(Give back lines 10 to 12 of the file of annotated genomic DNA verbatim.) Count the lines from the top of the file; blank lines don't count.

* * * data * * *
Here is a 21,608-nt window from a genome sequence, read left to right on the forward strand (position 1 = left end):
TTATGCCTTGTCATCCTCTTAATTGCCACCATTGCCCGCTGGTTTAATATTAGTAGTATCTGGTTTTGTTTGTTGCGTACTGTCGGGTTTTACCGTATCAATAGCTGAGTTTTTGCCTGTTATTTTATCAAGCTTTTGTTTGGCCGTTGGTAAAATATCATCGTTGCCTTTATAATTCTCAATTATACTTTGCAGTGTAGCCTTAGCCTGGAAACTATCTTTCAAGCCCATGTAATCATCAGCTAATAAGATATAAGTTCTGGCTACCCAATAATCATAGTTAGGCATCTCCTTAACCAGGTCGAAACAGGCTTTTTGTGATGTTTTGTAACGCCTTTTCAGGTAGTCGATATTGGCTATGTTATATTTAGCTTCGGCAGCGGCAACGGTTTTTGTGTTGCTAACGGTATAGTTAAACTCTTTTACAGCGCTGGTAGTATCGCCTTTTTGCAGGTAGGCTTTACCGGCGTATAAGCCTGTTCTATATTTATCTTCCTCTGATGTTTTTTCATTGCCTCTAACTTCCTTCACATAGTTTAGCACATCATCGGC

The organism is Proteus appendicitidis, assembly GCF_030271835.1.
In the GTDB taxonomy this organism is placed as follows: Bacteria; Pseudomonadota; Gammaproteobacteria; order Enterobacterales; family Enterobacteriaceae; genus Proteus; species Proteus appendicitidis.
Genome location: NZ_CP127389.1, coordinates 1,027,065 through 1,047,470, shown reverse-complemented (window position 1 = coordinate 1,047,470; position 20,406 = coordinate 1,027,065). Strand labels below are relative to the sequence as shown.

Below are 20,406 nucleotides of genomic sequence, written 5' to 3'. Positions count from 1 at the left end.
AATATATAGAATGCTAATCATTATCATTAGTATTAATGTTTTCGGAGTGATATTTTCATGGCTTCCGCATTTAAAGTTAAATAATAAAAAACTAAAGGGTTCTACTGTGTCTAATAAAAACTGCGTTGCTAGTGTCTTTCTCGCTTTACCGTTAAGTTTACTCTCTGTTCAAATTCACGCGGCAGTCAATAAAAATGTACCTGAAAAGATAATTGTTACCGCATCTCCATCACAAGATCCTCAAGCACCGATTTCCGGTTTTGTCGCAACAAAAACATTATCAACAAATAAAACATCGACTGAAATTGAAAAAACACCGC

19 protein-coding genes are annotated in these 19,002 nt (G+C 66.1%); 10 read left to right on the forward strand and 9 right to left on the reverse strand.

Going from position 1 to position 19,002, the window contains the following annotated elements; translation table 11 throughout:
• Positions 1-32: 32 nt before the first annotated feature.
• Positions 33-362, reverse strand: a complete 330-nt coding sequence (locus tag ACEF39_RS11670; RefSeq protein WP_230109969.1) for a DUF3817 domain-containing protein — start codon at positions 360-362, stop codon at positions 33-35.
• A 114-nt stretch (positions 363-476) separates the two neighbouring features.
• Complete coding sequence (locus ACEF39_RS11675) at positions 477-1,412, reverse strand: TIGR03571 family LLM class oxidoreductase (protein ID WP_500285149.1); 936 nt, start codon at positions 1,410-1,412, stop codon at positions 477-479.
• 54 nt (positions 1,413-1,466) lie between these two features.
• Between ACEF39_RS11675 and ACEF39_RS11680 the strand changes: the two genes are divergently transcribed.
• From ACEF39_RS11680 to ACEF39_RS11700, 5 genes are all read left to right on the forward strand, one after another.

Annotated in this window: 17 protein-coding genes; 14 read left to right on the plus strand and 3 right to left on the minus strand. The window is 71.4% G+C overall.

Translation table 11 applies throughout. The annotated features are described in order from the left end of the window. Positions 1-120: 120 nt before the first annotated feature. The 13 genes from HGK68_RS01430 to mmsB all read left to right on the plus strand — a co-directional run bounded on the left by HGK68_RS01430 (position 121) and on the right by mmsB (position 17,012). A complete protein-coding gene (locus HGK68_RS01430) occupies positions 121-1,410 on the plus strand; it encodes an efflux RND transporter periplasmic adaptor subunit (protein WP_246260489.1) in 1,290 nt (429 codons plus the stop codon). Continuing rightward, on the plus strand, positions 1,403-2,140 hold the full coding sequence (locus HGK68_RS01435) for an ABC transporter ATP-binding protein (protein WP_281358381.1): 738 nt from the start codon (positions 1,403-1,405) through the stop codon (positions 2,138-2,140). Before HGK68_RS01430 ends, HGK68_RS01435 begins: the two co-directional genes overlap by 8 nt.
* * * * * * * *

• Positions 1-32: 32 nt before the first annotated feature.
• Positions 33-362, reverse strand: a complete 330-nt coding sequence (locus tag ACEF39_RS11670; RefSeq protein WP_230109969.1) for a DUF3817 domain-containing protein — start codon at positions 360-362, stop codon at positions 33-35.
• A 114-nt stretch (positions 363-476) separates the two neighbouring features.